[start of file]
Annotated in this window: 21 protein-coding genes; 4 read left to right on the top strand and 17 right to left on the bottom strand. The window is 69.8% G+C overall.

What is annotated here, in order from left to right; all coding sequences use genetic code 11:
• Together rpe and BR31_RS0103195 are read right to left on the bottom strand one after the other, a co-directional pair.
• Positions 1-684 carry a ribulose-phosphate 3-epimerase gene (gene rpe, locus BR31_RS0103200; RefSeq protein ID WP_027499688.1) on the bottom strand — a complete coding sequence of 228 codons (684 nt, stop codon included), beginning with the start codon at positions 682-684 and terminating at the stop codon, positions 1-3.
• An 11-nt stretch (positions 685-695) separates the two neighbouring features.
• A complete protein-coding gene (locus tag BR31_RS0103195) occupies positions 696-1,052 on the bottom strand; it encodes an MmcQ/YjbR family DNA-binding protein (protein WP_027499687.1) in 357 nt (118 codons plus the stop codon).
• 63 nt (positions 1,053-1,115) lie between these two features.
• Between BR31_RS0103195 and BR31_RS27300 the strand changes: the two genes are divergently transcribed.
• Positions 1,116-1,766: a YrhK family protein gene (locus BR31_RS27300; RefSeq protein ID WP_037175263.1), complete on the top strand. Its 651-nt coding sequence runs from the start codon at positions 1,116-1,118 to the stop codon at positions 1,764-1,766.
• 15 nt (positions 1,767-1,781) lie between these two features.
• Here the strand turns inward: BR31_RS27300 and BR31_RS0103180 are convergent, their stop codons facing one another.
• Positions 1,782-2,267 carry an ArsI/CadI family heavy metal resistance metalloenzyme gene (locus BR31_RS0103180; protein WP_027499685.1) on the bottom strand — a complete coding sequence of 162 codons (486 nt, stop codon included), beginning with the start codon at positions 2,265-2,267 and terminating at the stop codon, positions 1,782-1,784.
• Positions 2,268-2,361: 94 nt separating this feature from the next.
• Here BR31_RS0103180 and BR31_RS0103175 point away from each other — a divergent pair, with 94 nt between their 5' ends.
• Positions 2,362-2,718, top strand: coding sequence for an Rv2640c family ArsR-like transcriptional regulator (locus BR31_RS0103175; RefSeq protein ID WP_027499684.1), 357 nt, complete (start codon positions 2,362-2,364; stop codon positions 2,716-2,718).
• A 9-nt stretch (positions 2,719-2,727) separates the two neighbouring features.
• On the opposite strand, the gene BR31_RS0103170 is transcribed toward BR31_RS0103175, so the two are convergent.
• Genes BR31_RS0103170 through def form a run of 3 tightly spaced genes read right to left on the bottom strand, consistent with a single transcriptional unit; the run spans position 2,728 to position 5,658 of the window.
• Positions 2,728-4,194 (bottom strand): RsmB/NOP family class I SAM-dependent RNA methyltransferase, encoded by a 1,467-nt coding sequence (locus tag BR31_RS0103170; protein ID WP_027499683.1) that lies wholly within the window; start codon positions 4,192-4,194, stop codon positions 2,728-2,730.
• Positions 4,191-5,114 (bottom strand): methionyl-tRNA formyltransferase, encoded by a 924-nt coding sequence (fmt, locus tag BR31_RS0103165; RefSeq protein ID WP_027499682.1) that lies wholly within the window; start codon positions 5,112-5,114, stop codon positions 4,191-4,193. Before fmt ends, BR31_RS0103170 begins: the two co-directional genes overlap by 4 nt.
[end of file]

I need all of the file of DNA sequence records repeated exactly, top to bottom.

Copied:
Annotated in this window: 21 protein-coding genes; 4 read left to right on the top strand and 17 right to left on the bottom strand. The window is 69.8% G+C overall.

What is annotated here, in order from left to right; all coding sequences use genetic code 11:
• Together rpe and BR31_RS0103195 are read right to left on the bottom strand one after the other, a co-directional pair.
• Positions 1-684 carry a ribulose-phosphate 3-epimerase gene (gene rpe, locus BR31_RS0103200; RefSeq protein ID WP_027499688.1) on the bottom strand — a complete coding sequence of 228 codons (684 nt, stop codon included), beginning with the start codon at positions 682-684 and terminating at the stop codon, positions 1-3.
• An 11-nt stretch (positions 685-695) separates the two neighbouring features.
• A complete protein-coding gene (locus tag BR31_RS0103195) occupies positions 696-1,052 on the bottom strand; it encodes an MmcQ/YjbR family DNA-binding protein (protein WP_027499687.1) in 357 nt (118 codons plus the stop codon).
• 63 nt (positions 1,053-1,115) lie between these two features.
• Between BR31_RS0103195 and BR31_RS27300 the strand changes: the two genes are divergently transcribed.
• Positions 1,116-1,766: a YrhK family protein gene (locus BR31_RS27300; RefSeq protein ID WP_037175263.1), complete on the top strand. Its 651-nt coding sequence runs from the start codon at positions 1,116-1,118 to the stop codon at positions 1,764-1,766.
• 15 nt (positions 1,767-1,781) lie between these two features.
• Here the strand turns inward: BR31_RS27300 and BR31_RS0103180 are convergent, their stop codons facing one another.
• Positions 1,782-2,267 carry an ArsI/CadI family heavy metal resistance metalloenzyme gene (locus BR31_RS0103180; protein WP_027499685.1) on the bottom strand — a complete coding sequence of 162 codons (486 nt, stop codon included), beginning with the start codon at positions 2,265-2,267 and terminating at the stop codon, positions 1,782-1,784.
• Positions 2,268-2,361: 94 nt separating this feature from the next.
• Here BR31_RS0103180 and BR31_RS0103175 point away from each other — a divergent pair, with 94 nt between their 5' ends.
• Positions 2,362-2,718, top strand: coding sequence for an Rv2640c family ArsR-like transcriptional regulator (locus BR31_RS0103175; RefSeq protein ID WP_027499684.1), 357 nt, complete (start codon positions 2,362-2,364; stop codon positions 2,716-2,718).
• A 9-nt stretch (positions 2,719-2,727) separates the two neighbouring features.
• On the opposite strand, the gene BR31_RS0103170 is transcribed toward BR31_RS0103175, so the two are convergent.
• Genes BR31_RS0103170 through def form a run of 3 tightly spaced genes read right to left on the bottom strand, consistent with a single transcriptional unit; the run spans position 2,728 to position 5,658 of the window.
• Positions 2,728-4,194 (bottom strand): RsmB/NOP family class I SAM-dependent RNA methyltransferase, encoded by a 1,467-nt coding sequence (locus tag BR31_RS0103170; protein ID WP_027499683.1) that lies wholly within the window; start codon positions 4,192-4,194, stop codon positions 2,728-2,730.
• Positions 4,191-5,114 (bottom strand): methionyl-tRNA formyltransferase, encoded by a 924-nt coding sequence (fmt, locus tag BR31_RS0103165; RefSeq protein ID WP_027499682.1) that lies wholly within the window; start codon positions 5,112-5,114, stop codon positions 4,191-4,193. Before fmt ends, BR31_RS0103170 begins: the two co-directional genes overlap by 4 nt.